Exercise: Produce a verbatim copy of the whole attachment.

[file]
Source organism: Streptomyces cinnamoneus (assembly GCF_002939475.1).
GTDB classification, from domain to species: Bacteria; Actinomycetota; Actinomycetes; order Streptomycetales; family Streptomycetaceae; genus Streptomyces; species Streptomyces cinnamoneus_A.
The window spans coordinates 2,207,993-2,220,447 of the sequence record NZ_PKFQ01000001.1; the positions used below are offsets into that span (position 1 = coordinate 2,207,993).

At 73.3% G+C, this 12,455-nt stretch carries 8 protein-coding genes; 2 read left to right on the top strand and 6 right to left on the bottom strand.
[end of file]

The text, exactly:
Source organism: Streptomyces cinnamoneus (assembly GCF_002939475.1).
GTDB classification, from domain to species: Bacteria; Actinomycetota; Actinomycetes; order Streptomycetales; family Streptomycetaceae; genus Streptomyces; species Streptomyces cinnamoneus_A.
The window spans coordinates 2,207,993-2,220,447 of the sequence record NZ_PKFQ01000001.1; the positions used below are offsets into that span (position 1 = coordinate 2,207,993).

At 73.3% G+C, this 12,455-nt stretch carries 8 protein-coding genes; 2 read left to right on the top strand and 6 right to left on the bottom strand.